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- Author or Editor: D. R. Cooley x
Normalized electrical impedance and cold hardiness were measured for internodal sections of ‘Delicious’ apple (Malus domestica Borkh.) during fall and winter for 2 years. Each year, the normalized impedance for the August date was significantly higher than on later dates. The relationship between normalized impedance and cold hardiness was inconsistent; r2=0.03 and P>5%, first year and r2=0.4 and P<1%, second year. The relationship between cold hardiness and the mean temperature for the 7 days before the sample date was consistent; r2=0.85 and P<1%, first year and r2=0.81 and P<1%, second year. The slope of the line relating sample diameter and normalized impedance changed from plus to minus each year.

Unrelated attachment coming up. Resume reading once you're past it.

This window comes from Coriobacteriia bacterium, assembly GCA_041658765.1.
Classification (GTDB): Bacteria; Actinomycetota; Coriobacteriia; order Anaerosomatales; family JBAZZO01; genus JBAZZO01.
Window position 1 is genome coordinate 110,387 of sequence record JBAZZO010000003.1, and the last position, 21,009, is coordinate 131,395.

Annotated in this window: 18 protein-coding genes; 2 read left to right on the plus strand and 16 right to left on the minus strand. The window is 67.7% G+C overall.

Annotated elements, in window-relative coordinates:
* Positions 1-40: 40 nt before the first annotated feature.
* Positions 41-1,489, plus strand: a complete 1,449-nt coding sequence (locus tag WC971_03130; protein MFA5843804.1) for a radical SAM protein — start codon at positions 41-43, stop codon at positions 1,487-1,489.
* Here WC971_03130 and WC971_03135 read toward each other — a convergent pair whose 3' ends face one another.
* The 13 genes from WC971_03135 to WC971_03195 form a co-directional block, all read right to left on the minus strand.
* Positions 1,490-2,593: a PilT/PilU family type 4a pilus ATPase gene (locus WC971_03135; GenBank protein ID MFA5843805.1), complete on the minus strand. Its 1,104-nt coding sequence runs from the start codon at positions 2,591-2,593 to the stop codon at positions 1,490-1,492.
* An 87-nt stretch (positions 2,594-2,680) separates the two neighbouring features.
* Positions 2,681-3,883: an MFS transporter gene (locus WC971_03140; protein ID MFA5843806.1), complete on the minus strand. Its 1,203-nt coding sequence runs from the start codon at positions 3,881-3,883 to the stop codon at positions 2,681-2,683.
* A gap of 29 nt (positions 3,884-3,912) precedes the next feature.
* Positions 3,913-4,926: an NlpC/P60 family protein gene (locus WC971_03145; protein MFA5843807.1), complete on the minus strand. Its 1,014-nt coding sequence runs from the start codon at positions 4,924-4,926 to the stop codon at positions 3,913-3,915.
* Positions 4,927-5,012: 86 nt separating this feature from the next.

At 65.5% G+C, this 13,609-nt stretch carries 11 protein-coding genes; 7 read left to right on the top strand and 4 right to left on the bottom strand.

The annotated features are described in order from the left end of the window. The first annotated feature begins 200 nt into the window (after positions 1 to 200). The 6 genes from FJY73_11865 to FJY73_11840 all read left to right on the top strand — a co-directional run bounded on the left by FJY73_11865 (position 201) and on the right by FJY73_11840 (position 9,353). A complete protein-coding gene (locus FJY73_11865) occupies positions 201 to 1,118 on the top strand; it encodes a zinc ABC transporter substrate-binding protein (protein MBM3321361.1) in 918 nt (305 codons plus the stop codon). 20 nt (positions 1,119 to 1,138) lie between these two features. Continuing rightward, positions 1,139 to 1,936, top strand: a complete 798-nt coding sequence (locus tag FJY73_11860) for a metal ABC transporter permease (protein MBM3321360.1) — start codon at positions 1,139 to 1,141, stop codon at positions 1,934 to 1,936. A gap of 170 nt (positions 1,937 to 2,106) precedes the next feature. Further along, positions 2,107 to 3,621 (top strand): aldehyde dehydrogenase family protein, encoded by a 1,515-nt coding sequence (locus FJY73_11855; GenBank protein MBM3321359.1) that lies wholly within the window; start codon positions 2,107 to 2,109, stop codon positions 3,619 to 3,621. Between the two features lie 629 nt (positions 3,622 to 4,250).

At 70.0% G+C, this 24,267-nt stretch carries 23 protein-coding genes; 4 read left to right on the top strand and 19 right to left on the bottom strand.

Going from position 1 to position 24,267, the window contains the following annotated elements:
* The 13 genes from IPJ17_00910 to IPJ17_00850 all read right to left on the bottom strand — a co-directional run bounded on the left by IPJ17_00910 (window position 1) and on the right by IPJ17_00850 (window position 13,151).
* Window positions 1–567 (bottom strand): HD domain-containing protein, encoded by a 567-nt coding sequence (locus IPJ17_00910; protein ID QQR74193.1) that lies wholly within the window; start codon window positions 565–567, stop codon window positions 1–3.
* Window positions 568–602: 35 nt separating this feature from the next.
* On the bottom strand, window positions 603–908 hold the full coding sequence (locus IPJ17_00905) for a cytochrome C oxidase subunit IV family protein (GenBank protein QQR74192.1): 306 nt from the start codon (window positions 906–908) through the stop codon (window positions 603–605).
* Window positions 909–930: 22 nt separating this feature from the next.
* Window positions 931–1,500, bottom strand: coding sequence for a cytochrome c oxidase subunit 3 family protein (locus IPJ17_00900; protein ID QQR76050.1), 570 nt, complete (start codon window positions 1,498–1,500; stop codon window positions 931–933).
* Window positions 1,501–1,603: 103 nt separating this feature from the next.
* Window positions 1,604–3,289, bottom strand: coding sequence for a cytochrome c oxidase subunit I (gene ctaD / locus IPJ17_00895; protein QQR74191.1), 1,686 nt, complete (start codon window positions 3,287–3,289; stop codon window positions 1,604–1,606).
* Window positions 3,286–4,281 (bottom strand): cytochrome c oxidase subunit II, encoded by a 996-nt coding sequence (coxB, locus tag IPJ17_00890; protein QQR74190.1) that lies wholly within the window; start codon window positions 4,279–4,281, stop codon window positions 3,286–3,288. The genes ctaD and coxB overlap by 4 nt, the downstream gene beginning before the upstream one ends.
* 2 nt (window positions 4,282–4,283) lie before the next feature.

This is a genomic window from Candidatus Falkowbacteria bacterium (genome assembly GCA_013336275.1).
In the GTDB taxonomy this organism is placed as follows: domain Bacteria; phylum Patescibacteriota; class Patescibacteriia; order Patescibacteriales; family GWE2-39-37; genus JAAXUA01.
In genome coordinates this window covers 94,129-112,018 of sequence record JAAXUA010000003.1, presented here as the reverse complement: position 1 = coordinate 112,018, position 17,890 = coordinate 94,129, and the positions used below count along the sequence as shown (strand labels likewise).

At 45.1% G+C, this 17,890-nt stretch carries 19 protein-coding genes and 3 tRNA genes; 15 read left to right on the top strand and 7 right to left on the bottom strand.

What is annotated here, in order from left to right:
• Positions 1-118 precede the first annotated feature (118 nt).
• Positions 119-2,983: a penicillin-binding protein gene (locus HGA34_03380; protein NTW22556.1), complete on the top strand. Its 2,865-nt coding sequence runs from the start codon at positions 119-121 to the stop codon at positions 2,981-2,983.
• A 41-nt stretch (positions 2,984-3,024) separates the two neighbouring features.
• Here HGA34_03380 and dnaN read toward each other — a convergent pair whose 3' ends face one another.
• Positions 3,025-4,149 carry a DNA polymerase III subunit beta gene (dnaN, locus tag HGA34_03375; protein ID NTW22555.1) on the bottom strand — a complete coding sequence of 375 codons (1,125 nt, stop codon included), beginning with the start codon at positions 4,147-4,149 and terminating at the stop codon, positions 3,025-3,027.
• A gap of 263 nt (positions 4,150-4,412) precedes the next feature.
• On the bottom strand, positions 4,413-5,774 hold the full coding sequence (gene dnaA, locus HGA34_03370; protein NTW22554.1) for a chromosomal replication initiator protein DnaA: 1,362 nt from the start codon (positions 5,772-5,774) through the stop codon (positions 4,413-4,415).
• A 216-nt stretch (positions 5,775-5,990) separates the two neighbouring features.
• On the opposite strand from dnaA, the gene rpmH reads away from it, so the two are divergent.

Normalized electrical impedance measured cold injury to stem sections of ‘Delicious’ apple (Malus domestica Borkh). The measurements did not alter later visual ratings of browning on the same sample. Normalized electrical impedance estimates of injury and visual ratings of browning agreed in 87% of the samples in the first year and 95% of the samples in the second year. In 29 of the 30 adjacent sampling temperatures that produced intermediate injury, as determined by visual browning, normalized impedance values had a higher probability of distinguishing between temperatures than did visual browning. Linear interpolation of the temperatures, which were needed to produce equal injury for the two methods, yielded a mean difference of 0.8°C.